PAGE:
200 fish species in L. Victoria vanish
Publish Date: Oct 01, 2007
Newvision Archive
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By Chris Kiwawulo

AT LEAST 200 fish species, especially the Cichlid stock have disappeared from Lake Victoria over the past 40 years, a survey has revealed.

The study, carried out by the National Fisheries Resources Research Institute showed that over 600 species existed in the lake in the 1960s, before the introduction of the Nile Perch.

The Nile Perch is largely responsible for the Cichlids’ depletion as it feeds on most of them, revealed the institute’s deputy executive director, Dr. Lucas Ndawula. Cichlids span a wide range of body sizes, from species as small as 2.5 centimetres in length.

Cichlid species include Angelfish, Oscars, Aulonocara species, Firemouth Cichlid, Golden Tropheops, Bumblebees, Sarotherodons, Tilapia and haplochromines (nkejje).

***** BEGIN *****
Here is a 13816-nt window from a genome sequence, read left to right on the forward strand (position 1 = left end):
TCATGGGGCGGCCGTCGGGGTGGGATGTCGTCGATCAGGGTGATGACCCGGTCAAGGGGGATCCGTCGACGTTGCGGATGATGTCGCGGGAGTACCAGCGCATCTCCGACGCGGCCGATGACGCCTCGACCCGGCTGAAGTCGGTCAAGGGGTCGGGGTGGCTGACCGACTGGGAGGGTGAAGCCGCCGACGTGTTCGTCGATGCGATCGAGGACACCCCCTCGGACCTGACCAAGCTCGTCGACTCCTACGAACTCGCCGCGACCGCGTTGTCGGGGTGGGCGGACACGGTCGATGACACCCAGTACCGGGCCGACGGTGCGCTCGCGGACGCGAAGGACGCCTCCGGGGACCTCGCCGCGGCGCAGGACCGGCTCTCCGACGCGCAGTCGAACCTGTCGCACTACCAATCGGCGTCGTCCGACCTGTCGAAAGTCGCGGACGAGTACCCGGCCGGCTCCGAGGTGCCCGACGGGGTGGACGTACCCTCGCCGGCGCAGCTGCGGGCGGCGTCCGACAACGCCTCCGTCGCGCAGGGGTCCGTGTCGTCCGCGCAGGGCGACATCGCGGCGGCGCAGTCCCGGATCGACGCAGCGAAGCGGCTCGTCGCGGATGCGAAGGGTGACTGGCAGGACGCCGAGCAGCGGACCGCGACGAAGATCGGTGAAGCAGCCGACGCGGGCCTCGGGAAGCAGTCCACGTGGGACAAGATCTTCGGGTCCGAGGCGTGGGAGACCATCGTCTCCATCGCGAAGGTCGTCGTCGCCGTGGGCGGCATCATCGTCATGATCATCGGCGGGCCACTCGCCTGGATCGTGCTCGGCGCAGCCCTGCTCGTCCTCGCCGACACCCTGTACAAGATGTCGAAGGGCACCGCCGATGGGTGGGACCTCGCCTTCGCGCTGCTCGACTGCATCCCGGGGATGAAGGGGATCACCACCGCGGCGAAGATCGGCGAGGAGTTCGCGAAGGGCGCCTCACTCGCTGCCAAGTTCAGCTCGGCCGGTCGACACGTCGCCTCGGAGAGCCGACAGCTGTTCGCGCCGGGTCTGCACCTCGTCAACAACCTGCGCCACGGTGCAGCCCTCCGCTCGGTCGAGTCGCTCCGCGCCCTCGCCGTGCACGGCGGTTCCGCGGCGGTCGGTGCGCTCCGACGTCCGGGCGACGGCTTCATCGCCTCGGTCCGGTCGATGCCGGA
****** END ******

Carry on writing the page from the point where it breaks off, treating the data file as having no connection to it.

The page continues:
Ndawula also noted that the annual fish landings, especially of Nile Perch and Tilapia had reduced forcing its price to increase.

On September 22, The Saturday Vision reported that the price of a kilogramme of Nile Perch had increased to between sh4,000–sh5,000 from between sh800–sh1,000 about six-years-ago.

Ndawula explained that the decrease in fish landings was due to the substantial increase in the fishing pressure. “The number of fishers increased from 129,305 in the year 2000 to 196,426 in 2006, which translates into a 52% increase.”

Ndawula was speaking during a trade and environment dialogue focusing on the fisheries sector organised by Environmental Alert at Hotel Africana in Kampala on Friday.

Fishing crafts registered a 63% increase from 42,493 to 69,160, fishing crafts with outboard engines leaped by 211% from 4,108 to 12,000, total gillnets rose from 650,653 to 1.2 million (88%).

Total longline hooks increased by 61% from 3 million to 9 million.

The decline, Ndawula said, had forced desperate fishermen to catch immature fish.

He added that 23% of fish processed in local industries were immature. Uganda has over 20 fish factories exporting over 30,000 tonnes of fish worth $150m annually.

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